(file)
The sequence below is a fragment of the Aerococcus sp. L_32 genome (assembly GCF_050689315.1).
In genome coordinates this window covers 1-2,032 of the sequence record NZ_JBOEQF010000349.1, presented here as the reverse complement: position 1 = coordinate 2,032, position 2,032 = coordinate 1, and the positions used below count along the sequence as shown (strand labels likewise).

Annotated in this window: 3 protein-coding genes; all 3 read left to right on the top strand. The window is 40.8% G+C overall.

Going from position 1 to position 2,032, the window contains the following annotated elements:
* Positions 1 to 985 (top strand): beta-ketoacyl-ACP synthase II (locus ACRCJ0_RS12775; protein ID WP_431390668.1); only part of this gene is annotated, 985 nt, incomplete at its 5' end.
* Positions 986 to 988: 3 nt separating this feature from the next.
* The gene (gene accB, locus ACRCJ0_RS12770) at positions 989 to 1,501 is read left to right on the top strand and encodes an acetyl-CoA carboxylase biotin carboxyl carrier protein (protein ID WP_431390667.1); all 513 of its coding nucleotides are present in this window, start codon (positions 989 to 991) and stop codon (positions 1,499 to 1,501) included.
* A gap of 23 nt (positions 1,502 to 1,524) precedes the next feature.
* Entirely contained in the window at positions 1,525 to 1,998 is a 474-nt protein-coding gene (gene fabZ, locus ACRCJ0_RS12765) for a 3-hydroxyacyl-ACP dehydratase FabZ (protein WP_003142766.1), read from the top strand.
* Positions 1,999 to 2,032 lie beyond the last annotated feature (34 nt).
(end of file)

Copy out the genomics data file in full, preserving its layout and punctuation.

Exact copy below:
The sequence below is a fragment of the Aerococcus sp. L_32 genome (assembly GCF_050689315.1).
In genome coordinates this window covers 1-2,032 of the sequence record NZ_JBOEQF010000349.1, presented here as the reverse complement: position 1 = coordinate 2,032, position 2,032 = coordinate 1, and the positions used below count along the sequence as shown (strand labels likewise).

Annotated in this window: 3 protein-coding genes; all 3 read left to right on the top strand. The window is 40.8% G+C overall.

Going from position 1 to position 2,032, the window contains the following annotated elements:
* Positions 1 to 985 (top strand): beta-ketoacyl-ACP synthase II (locus ACRCJ0_RS12775; protein ID WP_431390668.1); only part of this gene is annotated, 985 nt, incomplete at its 5' end.
* Positions 986 to 988: 3 nt separating this feature from the next.
* The gene (gene accB, locus ACRCJ0_RS12770) at positions 989 to 1,501 is read left to right on the top strand and encodes an acetyl-CoA carboxylase biotin carboxyl carrier protein (protein ID WP_431390667.1); all 513 of its coding nucleotides are present in this window, start codon (positions 989 to 991) and stop codon (positions 1,499 to 1,501) included.
* A gap of 23 nt (positions 1,502 to 1,524) precedes the next feature.
* Entirely contained in the window at positions 1,525 to 1,998 is a 474-nt protein-coding gene (gene fabZ, locus ACRCJ0_RS12765) for a 3-hydroxyacyl-ACP dehydratase FabZ (protein WP_003142766.1), read from the top strand.
* Positions 1,999 to 2,032 lie beyond the last annotated feature (34 nt).